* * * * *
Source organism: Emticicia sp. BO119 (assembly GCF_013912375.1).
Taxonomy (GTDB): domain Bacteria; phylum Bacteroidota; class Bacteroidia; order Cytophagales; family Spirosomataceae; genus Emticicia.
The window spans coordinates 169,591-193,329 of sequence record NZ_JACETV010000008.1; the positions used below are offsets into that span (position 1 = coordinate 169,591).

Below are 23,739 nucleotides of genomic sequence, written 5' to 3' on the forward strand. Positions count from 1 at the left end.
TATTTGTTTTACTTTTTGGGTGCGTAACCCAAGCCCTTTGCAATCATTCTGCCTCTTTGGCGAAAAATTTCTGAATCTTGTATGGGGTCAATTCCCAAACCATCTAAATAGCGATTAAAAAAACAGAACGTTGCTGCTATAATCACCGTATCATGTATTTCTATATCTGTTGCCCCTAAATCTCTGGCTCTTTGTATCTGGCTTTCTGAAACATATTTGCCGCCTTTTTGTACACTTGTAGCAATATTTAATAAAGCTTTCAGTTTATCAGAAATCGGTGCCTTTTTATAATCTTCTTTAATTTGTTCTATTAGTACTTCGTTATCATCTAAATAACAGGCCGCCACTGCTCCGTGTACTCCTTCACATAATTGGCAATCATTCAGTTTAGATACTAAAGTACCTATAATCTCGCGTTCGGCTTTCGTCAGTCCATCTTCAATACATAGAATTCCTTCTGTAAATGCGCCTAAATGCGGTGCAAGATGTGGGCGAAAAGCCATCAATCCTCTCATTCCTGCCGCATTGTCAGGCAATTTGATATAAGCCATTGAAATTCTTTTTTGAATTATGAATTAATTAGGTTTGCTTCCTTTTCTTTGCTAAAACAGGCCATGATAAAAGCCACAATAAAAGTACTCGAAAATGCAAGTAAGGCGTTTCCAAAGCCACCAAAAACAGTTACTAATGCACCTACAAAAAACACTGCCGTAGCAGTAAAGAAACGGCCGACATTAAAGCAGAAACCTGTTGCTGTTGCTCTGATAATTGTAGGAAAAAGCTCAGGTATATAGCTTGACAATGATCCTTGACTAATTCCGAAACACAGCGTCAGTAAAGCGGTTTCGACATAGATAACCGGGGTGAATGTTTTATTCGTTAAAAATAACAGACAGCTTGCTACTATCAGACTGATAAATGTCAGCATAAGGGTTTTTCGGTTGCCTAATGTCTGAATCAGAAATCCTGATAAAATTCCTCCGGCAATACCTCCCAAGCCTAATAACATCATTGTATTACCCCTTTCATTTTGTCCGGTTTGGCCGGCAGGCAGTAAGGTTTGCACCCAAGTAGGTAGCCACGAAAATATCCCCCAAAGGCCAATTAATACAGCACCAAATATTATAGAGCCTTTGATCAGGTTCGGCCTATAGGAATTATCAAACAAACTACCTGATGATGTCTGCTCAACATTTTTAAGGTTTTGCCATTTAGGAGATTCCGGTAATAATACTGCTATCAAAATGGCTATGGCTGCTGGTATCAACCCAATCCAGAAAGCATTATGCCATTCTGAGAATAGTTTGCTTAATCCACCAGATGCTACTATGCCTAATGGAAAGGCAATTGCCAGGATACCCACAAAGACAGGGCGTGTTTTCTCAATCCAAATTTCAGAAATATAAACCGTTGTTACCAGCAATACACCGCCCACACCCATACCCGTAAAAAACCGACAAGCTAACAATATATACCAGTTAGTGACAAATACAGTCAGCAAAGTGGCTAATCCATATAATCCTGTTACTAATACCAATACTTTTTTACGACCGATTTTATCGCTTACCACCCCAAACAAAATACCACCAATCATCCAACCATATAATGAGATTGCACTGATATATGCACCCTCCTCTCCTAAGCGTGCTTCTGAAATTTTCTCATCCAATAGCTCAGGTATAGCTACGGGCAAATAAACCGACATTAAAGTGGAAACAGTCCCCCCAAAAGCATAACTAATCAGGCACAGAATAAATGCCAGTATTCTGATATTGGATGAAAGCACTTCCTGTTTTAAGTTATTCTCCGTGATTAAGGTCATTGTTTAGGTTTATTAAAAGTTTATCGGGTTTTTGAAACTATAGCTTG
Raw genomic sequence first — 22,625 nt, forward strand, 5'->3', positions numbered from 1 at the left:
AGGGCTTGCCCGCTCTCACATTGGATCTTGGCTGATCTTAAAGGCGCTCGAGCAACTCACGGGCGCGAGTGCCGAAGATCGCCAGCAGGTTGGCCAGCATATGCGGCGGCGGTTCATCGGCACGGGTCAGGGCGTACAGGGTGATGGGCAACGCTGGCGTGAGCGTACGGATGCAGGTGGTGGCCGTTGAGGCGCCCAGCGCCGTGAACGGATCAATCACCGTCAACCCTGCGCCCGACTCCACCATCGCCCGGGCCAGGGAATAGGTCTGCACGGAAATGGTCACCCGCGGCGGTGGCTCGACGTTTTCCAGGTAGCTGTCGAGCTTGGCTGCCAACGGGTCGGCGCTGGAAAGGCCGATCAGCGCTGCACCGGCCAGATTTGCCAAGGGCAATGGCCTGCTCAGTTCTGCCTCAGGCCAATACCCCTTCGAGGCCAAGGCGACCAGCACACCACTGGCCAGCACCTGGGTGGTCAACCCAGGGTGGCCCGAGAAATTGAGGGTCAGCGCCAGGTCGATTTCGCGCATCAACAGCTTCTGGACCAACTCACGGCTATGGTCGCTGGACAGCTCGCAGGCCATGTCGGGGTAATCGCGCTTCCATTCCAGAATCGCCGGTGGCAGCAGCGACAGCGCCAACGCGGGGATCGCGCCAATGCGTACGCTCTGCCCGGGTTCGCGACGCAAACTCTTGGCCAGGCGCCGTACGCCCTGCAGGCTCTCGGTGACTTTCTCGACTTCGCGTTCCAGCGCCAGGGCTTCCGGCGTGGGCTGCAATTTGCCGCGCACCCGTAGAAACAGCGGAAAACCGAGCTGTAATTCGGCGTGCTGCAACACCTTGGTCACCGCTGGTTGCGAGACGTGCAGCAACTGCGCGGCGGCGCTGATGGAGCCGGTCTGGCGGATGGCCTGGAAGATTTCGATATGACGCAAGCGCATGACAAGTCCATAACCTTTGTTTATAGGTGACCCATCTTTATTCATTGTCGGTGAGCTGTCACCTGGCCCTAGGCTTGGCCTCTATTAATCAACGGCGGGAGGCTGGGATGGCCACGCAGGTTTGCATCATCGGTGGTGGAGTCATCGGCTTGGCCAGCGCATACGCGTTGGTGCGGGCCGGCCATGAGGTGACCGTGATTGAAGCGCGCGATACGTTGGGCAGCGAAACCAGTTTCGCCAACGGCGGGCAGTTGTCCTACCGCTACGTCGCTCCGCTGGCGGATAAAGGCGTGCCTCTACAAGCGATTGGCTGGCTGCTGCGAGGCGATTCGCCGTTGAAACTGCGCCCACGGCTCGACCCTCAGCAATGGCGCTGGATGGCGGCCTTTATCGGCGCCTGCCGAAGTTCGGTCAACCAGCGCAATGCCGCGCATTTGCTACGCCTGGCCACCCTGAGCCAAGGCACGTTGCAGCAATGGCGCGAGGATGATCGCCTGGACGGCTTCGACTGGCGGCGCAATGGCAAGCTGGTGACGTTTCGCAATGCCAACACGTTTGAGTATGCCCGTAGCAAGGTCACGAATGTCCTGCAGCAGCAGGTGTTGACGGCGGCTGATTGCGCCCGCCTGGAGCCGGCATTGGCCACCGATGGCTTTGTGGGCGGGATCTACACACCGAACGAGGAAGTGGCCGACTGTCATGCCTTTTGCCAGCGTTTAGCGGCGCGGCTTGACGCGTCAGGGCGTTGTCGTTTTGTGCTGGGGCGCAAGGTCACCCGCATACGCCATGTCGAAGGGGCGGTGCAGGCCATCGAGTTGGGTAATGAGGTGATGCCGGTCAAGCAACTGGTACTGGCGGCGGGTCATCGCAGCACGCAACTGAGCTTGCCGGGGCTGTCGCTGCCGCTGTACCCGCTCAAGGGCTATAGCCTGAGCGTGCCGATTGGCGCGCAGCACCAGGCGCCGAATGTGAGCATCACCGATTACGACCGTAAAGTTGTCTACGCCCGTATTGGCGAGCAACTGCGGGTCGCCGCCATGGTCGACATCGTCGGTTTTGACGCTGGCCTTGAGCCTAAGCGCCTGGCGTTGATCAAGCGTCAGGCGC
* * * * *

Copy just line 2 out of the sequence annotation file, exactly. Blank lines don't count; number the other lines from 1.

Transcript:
Taxonomy (GTDB): domain Bacteria; phylum Bacteroidota; class Bacteroidia; order Cytophagales; family Spirosomataceae; genus Emticicia.